No one could’ve predicted the challenges of 2020, and with a new year, comes a new set of challenges. Will a vaccine change the way we’ve learned to live and work? Will companies return to in-person work? And, will customers feel comfortable stepping into your store?
While there will always be unknowns, Salesforce executives believe there are important scenarios and technologies businesses must plan for in their approach to the new year.
For example, companies will need to embrace flexibility in their return to work strategies, while continuing to deliver the digital-first experiences customers and employees expect.
Access to data and AI tools like bots will help companies create a surprisingly human touch to deliver new levels of customer experience.
And in 2021, customers will increasingly demand companies to deliver demonstrable positive impact on the communities they serve.
Read on for Salesforce leaders’ predictions for 2021.
The evolution of work-from-anywhere
The work from anywhere model is here to stay, but that doesn’t mean we’ll be working from home forever. 2021 will welcome a new hybrid model that combines remote work and in-office experiences in a way that unlocks even greater flexibility.
Unlocking untethered talent — This year has shown us the power of flexibility. The work from anywhere model has not only helped our colleagues stay happy and well during this difficult time, it’s also unlocked exciting new productivity and growth across our workforce. As remote work continues in 2021, employers have an opportunity to transcend traditional boundaries and tap into new pools of talent. We anticipate that more companies will turn to an all-digital talent strategy to build a more dynamic and inclusive workforce – broadening their search beyond urban centers and welcoming talent from new communities and geographies. – Brent Hyder, Chief People Officer
Employee Experience and Customer Experience will become inextricably linked — Customer experience has been the topic du jour for the better part of a decade now, but as we shift to an all-digital, work from anywhere world companies are starting to realize they need to prioritize employees just as much as customers. In fact, according to Forbes Insights, companies that succeed at both employee AND customer experience see almost double the revenue growth as those that do not. As a result, processes like onboarding, provisioning devices, wellness, and benefits will see a significantly increased focus in 2021. – Tiffani Bova, Global Growth Evangelist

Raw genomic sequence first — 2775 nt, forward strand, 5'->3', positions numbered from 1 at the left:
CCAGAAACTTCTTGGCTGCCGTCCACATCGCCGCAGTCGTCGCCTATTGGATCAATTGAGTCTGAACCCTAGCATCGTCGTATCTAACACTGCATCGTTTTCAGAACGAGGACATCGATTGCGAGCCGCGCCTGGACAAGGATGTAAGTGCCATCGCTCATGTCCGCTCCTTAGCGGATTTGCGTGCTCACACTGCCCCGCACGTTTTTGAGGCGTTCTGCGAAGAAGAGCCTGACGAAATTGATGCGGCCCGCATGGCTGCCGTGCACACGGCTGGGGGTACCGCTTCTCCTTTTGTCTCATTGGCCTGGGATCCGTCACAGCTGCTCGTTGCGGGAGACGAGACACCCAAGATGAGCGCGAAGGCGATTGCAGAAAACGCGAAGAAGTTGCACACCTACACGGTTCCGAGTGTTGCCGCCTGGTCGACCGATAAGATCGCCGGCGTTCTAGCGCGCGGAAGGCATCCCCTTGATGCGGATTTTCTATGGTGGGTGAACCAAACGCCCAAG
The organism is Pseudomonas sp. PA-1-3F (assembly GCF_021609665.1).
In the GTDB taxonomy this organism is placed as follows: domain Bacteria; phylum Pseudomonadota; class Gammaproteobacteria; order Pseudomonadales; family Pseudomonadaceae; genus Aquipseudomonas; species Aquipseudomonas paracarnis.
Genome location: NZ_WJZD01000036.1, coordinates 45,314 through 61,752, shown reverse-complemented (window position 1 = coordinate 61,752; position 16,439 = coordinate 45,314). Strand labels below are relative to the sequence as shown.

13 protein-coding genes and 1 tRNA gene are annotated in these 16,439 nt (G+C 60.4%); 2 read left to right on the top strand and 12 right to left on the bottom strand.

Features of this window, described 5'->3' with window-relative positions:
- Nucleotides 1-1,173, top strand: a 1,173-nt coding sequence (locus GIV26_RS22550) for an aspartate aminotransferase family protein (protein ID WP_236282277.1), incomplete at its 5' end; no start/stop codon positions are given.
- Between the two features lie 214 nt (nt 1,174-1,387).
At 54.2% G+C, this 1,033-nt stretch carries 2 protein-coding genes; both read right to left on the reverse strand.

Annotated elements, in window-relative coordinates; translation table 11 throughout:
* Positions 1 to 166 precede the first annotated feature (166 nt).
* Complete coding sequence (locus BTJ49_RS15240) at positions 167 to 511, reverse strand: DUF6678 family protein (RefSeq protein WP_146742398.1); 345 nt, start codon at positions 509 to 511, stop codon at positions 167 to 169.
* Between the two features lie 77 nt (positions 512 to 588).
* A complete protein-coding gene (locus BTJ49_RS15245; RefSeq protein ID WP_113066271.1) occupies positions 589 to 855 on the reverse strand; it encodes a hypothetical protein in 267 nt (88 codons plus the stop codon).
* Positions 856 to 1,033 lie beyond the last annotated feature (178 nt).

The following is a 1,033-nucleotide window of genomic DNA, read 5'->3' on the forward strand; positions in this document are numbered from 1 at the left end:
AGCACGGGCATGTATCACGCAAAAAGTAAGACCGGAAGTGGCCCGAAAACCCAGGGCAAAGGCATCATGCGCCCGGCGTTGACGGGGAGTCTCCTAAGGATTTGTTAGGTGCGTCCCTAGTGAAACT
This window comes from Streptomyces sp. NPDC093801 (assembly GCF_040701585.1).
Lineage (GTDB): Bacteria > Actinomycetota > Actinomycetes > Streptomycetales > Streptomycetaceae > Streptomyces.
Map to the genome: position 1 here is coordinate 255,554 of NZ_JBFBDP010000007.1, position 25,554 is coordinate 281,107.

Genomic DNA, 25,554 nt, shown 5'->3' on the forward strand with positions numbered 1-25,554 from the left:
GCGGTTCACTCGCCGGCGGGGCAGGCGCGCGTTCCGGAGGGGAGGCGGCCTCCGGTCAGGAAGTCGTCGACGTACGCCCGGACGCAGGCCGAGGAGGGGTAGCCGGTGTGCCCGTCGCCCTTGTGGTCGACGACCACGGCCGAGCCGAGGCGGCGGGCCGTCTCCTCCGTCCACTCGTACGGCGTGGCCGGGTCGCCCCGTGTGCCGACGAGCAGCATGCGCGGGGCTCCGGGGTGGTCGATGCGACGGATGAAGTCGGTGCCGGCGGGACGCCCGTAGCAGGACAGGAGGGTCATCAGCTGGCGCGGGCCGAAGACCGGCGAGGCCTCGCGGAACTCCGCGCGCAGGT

HR becomes Employee Experience — In 2021 progressive businesses will begin to elevate culture past perks, process and proximity to personality. Well stocked break rooms will be replaced with connected cultures focused on employee experience. Traditional HR departments will transform into employee experience teams, fostering collaboration, community and co-creation. HR will become the catalyst to help organizations transform from product-centric to customer-centric, playing a pivotal role in reskilling employees in the language of agile and outcomes. Micro skilling and AI become the tools of transformation. – Karen Mangia, VP Customer & Market Insights
A more intentional office experience — Absence makes the heart grow fonder. While many employees have welcomed the flexibility that comes with remote work, many are hungry for the collaboration, networking and innovation that comes with going to the office. In 2021, employers have an opportunity to recreate the magic of the workplace. Gone are the days of a sea of desks — offices will be reimagined as community hubs and places for innovation. We expect offices to become a “one-stop shop” for employees – combining office, retail, and additional services all in one place – as employers seek to create seamless new experiences for their employees, customers, partners, and the community. – Brent Hyder, Chief People Officer
Serving the digital-first customer in a digital-first world
Digital transformation is a matter of survival. In order to meet customers where they are, brands must go digital and fast.
The death of the 2-3 year digital transformation project — If it’s one thing the pandemic taught us is that “digital” isn’t the only valuable outcome of digital transformation. With the future of the economy uncertain and the need to focus on creating opportunities, 2021 is the year of accelerating time to value and driving meaningful outcomes. When IT leaders and CIOs are evaluating how to build out their tech stacks for 2021, the main criteria can no longer just be digitization. Now, the speed to implement, cost, and time to ROI are instrumental in aligning with the speed of the customer and market evolution. What’s different moving forward is how return is measured. It’s time, it’s value to the organization and to customers, and also competitiveness. Long term vision is of course essential, but you need to begin seeing value from digital transformation projects within months, not years if they are to be deemed successful. There isn’t really an end state in digital transformation now. It’s about progress, agility, and operational plus digital business model innovation, now and as trends continue to evolve. – Brian Solis, Chief Innovation Evangelist
Double down on digital, but be prepared to innovate safely with physical experiences — As we look to next year, we know there’s no replacing our need for human connection. Whether digital or physical, marketers will have to rethink the entire transaction experience moving forward. We’ll continue changing the customer experience in real-time as we instrument digital journeys and experiences that drive meaningful connection, but must continue experimenting to find new ways to stay connected and engaged. Live events will return when safe, but will have a very different shape and size. Of course, there won’t be 100,000-person gatherings for quite some time, but once we reach public health milestones, they will swing back on the local-level with small, intimate events of 20-40 people. We’ll see a hybrid digital and physical marketing push with an emphasis on meaningful experiences. – Stephanie Buscemi, Chief Marketing Officer